‘Tis the season for creativity, CBU art students build for festive events
Riverside, Calif. (Oct. 22, 2018) – “Never ever throw anything away,” Kristi Lippire, associate professor of visual art at California Baptist University, advised her students as she pulled out a box of small snow globes. “This could be used for a sculpture,” she added.
Students from Advanced Art (ART 300) and Special Problems in Art (ART 400) are busy constructing three creative projects. One will be displayed for the Parent and Family Weekend at CBU from Nov. 9-10, and the other two are being designed for the Riverside Festival of Lights that will be displayed in downtown Riverside from Nov. 23, 2018 - Jan. 6, 2019.
The art piece for the Parent and Family Weekend will include four interactive tents with three walls constructed between the tents. The exhibit will represent the college experience metaphorically, Lippire said. For example, one tent will be filled with balloons, representing students wading through freshman year. In another tent, people can bang metal objects, which represents students finding their voice, she added.
The wall portion of the exhibit will provide participants an opportunity to create art. One area will allow visitors to create a gum wall of a Lancer knight. On another wall, individuals can draw with chalk and on the third wall, people can use a post-it note to indicate how they will live their purpose.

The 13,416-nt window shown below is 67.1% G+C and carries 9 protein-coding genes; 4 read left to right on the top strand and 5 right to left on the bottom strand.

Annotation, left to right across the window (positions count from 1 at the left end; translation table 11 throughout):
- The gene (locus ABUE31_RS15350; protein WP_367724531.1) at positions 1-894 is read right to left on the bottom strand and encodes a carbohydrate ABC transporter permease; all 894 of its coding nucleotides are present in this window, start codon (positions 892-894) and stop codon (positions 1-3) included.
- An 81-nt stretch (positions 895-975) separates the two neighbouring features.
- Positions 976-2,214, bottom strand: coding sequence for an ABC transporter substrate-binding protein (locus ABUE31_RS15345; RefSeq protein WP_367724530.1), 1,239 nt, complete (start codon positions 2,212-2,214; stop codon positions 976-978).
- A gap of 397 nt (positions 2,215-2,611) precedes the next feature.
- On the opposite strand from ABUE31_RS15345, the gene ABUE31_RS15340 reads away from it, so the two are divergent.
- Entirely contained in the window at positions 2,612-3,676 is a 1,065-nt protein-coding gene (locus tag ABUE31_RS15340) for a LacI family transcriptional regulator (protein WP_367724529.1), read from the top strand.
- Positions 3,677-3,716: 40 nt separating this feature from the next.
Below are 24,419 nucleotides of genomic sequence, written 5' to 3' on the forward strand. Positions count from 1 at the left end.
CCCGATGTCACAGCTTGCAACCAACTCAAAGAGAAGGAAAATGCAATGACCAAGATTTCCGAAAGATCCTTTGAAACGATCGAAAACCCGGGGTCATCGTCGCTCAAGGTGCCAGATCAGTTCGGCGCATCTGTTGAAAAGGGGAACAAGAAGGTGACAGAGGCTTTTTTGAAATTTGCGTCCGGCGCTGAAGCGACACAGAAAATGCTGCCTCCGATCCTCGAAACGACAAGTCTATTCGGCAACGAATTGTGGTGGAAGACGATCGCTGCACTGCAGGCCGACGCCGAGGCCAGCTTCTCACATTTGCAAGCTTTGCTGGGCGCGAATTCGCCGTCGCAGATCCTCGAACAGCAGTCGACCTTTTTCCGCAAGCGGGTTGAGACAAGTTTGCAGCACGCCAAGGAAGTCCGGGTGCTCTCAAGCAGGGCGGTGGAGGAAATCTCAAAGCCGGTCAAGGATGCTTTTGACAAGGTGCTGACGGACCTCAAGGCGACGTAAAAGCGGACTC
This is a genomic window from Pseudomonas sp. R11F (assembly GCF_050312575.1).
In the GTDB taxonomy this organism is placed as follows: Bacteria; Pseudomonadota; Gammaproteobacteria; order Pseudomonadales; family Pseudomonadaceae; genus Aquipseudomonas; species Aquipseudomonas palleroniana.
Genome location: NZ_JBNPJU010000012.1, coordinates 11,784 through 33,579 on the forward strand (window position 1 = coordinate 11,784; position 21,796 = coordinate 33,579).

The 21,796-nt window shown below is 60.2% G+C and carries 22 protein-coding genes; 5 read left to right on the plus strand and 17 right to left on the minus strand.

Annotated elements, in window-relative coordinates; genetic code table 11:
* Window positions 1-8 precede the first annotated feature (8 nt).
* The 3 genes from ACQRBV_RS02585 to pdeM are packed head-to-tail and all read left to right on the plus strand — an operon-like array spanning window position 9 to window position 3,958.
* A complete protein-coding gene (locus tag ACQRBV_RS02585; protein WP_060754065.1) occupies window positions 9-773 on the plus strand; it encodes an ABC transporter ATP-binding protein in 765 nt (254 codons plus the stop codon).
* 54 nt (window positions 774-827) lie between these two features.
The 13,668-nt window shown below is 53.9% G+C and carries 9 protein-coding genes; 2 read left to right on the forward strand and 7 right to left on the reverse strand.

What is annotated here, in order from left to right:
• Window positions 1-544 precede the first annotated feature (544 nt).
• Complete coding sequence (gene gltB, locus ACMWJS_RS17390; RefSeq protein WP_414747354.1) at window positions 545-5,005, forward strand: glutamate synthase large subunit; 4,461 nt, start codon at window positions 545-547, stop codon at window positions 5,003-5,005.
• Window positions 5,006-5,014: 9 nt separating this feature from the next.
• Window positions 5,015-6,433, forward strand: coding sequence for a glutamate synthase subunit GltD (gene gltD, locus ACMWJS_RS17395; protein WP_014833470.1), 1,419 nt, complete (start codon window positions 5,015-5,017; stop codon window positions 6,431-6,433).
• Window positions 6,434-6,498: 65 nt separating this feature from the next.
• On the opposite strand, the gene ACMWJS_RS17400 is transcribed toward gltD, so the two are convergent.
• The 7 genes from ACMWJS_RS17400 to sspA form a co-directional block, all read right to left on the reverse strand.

Mayuli Lemus, a visual arts senior, came up with the idea for the walls. Lemus said she envisions families engaging with the exhibit. She added that the design process has helped her understand the importance of working together.
“Teamwork and collaboration is a big part of this class. We have to shoot and bounce ideas off one another,” Lemus said. “I like being around people who are very diverse and different from myself. I’m learning a lot from others and professor Lippire.”
For one of the Festival of Lights sculptures, the team will build an object with the overall appearance of an hourglass. The sculpture will be constructed from polished steel rods. The other art piece will be an advent calendar fashioned of wooden boxes. The boxes will be piled up as if they were gifts under a Christmas tree. Students will decorate the interior of the boxes with holiday or winter themes.
The advent calendar is the brainchild of Monica Preciado, an early childhood studies senior. Preciado said the projects helped her develop her creative side.
“There are so many ways you can do something,” Preciado said. “I pull ideas from here and there and then I recreate it and tweak it to make it my own.”
The students have done a little bit of everything in the creative process; they sawed, drilled, glued, scrubbed and sewed, Lippire noted. Along with the hands-on work, they are gaining other skills, she added.
“The students learn how to work with each other. They learn new skills, like problem solving,” Lippire said. “The projects show the benefit of collaboration and group think and bouncing ideas and problems off of each other.”